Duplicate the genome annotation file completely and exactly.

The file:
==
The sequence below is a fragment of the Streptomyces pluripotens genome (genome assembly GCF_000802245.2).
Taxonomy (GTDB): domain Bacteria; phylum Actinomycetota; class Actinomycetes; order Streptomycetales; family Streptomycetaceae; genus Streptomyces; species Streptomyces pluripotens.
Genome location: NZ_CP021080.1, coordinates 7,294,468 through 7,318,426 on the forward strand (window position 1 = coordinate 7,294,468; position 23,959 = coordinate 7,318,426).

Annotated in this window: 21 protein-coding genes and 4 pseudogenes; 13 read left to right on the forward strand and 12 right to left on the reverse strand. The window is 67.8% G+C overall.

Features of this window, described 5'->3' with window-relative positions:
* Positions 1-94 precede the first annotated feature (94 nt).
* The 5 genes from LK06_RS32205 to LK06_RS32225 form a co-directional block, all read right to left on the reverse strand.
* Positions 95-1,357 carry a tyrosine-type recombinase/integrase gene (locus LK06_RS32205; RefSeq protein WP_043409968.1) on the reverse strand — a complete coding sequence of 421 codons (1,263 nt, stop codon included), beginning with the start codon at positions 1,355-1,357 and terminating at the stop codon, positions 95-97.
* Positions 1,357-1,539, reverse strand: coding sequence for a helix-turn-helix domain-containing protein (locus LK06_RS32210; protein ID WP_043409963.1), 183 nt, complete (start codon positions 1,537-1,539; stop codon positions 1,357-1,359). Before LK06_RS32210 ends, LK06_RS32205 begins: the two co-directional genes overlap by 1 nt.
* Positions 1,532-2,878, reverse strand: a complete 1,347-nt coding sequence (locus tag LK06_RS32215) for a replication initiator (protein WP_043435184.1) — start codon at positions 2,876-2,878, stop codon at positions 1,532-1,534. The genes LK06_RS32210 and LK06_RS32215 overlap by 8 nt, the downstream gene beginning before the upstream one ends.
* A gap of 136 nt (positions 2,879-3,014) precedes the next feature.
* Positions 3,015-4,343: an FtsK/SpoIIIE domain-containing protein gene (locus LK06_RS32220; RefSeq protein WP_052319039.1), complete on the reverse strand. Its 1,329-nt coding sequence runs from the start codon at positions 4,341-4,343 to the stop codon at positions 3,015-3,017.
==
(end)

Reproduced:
The sequence below is a fragment of the Streptomyces pluripotens genome (genome assembly GCF_000802245.2).
Taxonomy (GTDB): domain Bacteria; phylum Actinomycetota; class Actinomycetes; order Streptomycetales; family Streptomycetaceae; genus Streptomyces; species Streptomyces pluripotens.
Genome location: NZ_CP021080.1, coordinates 7,294,468 through 7,318,426 on the forward strand (window position 1 = coordinate 7,294,468; position 23,959 = coordinate 7,318,426).

Annotated in this window: 21 protein-coding genes and 4 pseudogenes; 13 read left to right on the forward strand and 12 right to left on the reverse strand. The window is 67.8% G+C overall.

Features of this window, described 5'->3' with window-relative positions:
* Positions 1-94 precede the first annotated feature (94 nt).
* The 5 genes from LK06_RS32205 to LK06_RS32225 form a co-directional block, all read right to left on the reverse strand.
* Positions 95-1,357 carry a tyrosine-type recombinase/integrase gene (locus LK06_RS32205; RefSeq protein WP_043409968.1) on the reverse strand — a complete coding sequence of 421 codons (1,263 nt, stop codon included), beginning with the start codon at positions 1,355-1,357 and terminating at the stop codon, positions 95-97.
* Positions 1,357-1,539, reverse strand: coding sequence for a helix-turn-helix domain-containing protein (locus LK06_RS32210; protein ID WP_043409963.1), 183 nt, complete (start codon positions 1,537-1,539; stop codon positions 1,357-1,359). Before LK06_RS32210 ends, LK06_RS32205 begins: the two co-directional genes overlap by 1 nt.
* Positions 1,532-2,878, reverse strand: a complete 1,347-nt coding sequence (locus tag LK06_RS32215) for a replication initiator (protein WP_043435184.1) — start codon at positions 2,876-2,878, stop codon at positions 1,532-1,534. The genes LK06_RS32210 and LK06_RS32215 overlap by 8 nt, the downstream gene beginning before the upstream one ends.
* A gap of 136 nt (positions 2,879-3,014) precedes the next feature.
* Positions 3,015-4,343: an FtsK/SpoIIIE domain-containing protein gene (locus LK06_RS32220; RefSeq protein WP_052319039.1), complete on the reverse strand. Its 1,329-nt coding sequence runs from the start codon at positions 4,341-4,343 to the stop codon at positions 3,015-3,017.